From LSHG Newsletter no. 51 (Spring 2014)
Years of Rage:
Social Conflicts in the Fraser Era
By Tom O’Lincoln
Melbourne, 2012, 251pp
(New edition; first published 1993)
In 1975 Australia’s Labor prime minister, Gough Whitlam, was removed from office by the Governor General. In the ensuing election a right-wing coalition headed by Malcom Fraser took over. Fraser remained in power for some eight years. They were years of sharp social conflict. Fraser attempted to cut wages, to weaken trade-union organisation, to attack social services and health provision, and to normalise high levels of unemployment.
The parallels with Britain under Thatcher or Cameron are obvious. To someone like myself, whose knowledge of Australia comes largely from Neighbours, O’Lincoln’s narrative reveals many unknown events. Yet there are constant echoes of British experience. Australia’s working class has its own characteristics and traditions, and sometimes a British reader may stumble over details of history, geography or language. While in Britain people on benefits are “scroungers”, in Australia they are “bludgers”. Yet a computer would have no difficulty in translating the vile bigoted rhetoric. And it is interesting to note that the slogan “One more cut – Fraser’s throat” originated in Australia and was later applied to Thatcher.
O’Lincoln’s narrative weaves together several strands in order to give a vivid account of the years of rage. Fraser’s arrival coincided with the end of the post-war boom and the economic crisis of the mid-seventies. As O’Lincoln argues, this was an international crisis of capitalism, and therefore could not be blamed on previous government policies or excessive wage demands. He dismisses the arguments of sections of the left who wanted a strategy based on “Australian independence”.
Fraser’s strategy, however, was to face the crisis in the way that would bring most advantage to Australia’s employers. Between 1967 and 1983 the rate of profit in Australia fell by 30%. Fraser’s aim was to resist this tendency by pushing wage restraint. The Melbourne daily The Age (often compared to the Guardian) described the result: “The trade union movement has become the effective opposition to a government whose authority and arrogance had seemed invincible.”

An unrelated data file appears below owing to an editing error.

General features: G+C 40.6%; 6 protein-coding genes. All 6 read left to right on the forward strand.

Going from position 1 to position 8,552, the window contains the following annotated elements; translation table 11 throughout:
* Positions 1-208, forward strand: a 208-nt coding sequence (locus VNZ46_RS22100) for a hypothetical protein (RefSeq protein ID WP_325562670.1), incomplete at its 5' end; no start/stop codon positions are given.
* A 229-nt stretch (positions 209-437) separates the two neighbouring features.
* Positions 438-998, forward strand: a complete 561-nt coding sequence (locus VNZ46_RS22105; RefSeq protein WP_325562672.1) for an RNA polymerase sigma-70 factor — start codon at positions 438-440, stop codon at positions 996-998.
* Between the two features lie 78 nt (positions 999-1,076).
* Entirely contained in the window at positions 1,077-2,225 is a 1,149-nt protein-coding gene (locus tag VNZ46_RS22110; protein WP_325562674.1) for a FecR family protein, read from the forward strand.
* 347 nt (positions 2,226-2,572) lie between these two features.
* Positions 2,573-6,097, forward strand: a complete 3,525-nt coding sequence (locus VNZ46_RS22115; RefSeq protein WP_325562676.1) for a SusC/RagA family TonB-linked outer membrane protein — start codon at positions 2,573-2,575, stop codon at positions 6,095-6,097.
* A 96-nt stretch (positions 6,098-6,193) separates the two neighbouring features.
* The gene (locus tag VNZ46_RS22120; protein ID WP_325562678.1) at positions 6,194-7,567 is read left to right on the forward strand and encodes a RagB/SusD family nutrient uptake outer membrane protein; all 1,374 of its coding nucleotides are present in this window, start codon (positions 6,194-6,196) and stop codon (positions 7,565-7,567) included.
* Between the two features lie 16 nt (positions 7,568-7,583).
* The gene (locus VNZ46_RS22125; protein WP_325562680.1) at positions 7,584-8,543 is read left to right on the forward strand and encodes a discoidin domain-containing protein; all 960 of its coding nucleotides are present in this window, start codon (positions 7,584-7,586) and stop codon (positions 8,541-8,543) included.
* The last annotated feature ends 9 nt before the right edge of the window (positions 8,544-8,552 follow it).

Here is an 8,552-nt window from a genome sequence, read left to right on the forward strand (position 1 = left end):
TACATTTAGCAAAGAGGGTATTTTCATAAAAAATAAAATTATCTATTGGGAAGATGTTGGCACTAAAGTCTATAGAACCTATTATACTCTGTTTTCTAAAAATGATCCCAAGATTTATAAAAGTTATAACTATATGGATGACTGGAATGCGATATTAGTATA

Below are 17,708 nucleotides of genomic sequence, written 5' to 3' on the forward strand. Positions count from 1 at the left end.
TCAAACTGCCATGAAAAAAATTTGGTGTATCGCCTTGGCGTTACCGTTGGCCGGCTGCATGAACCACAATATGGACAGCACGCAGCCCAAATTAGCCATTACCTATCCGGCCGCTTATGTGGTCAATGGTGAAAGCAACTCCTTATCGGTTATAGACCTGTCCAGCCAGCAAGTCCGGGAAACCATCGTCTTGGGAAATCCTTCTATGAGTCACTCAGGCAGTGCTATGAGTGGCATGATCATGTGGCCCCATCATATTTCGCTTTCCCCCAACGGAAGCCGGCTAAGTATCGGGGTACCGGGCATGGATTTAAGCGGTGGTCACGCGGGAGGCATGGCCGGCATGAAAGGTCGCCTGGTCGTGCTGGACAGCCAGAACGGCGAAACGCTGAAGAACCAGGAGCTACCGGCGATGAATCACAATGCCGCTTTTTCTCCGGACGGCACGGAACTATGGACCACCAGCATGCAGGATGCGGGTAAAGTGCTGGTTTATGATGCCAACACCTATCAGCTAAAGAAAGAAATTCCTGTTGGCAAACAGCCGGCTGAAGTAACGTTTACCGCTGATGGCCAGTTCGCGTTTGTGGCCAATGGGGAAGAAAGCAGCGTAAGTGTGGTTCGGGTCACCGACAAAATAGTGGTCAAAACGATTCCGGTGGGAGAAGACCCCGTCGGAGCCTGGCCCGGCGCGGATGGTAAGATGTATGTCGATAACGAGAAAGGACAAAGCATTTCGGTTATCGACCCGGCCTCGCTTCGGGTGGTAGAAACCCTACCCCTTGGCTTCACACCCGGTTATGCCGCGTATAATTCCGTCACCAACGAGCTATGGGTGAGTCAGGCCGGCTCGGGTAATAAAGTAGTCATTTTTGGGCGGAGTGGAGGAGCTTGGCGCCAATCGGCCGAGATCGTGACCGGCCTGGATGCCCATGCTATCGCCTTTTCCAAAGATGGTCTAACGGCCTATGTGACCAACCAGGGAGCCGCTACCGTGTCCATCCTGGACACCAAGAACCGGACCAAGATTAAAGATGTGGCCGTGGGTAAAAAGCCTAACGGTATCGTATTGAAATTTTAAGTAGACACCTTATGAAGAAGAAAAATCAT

O’Lincoln gives a full account of the various trade union struggles. But they took place in a broader
context. Australia had a vigorous left, inherited from the student struggles and the campaign against the Vietnam war in the 1960s. The 1970s saw struggles for women’s and gay rights, against the oppression of Aborigines, and around environmental issues such as uranium mining. But, as O’Lincoln shows, such campaigns tended to be most effective when they were linked to the organised working-class movement.
Within the left there was a revolutionary current, pushing for greater and more effective mobilisation and solidarity. Though it was too small to change the course of events, it did have some influence, and was at the heart of many struggles. O’Lincoln writes as a participant (at the time he was a leading member of the International Socialists), and he includes personal experiences and those of his comrades.
Among the many interesting episodes described in the book, I was particularly struck by the account of the strikes by power station maintenance workers in the Latrobe Valley near Melbourne. In one sense power workers epitomise the strength of the working class; without their labour society cannot function. Action by power workers led to 500,000 workers being laid off, cuts in transport, heating and lighting and the limitation of television to eight hours per day. Strikers stood up to the courts and
threats of troops being sent in. Yet in the end, despite their determination and despite magnificent and widespread solidarity from other workers, they were defeated, because their own union leaders did not have the political will to prevail over their opponents.
Fraser won many partial victories, but in the end, O’Lincoln shows, he “was unable either to solve the economic crisis or to smash the unions”. In 1983, a Labor government came to power under former union leader Bob Hawke. And with the conclusion to the story comes the final twist (perhaps I should add “spoiler alert”). As O’Lincoln puts it, “Labor in the eighties achieved Malcolm Fraser’s goals more fully than the conservative parties could do”.
O’Lincoln’s book, with its fascinating but sadly familiar story, will be of great value not only to historians, but to trade-union activists.
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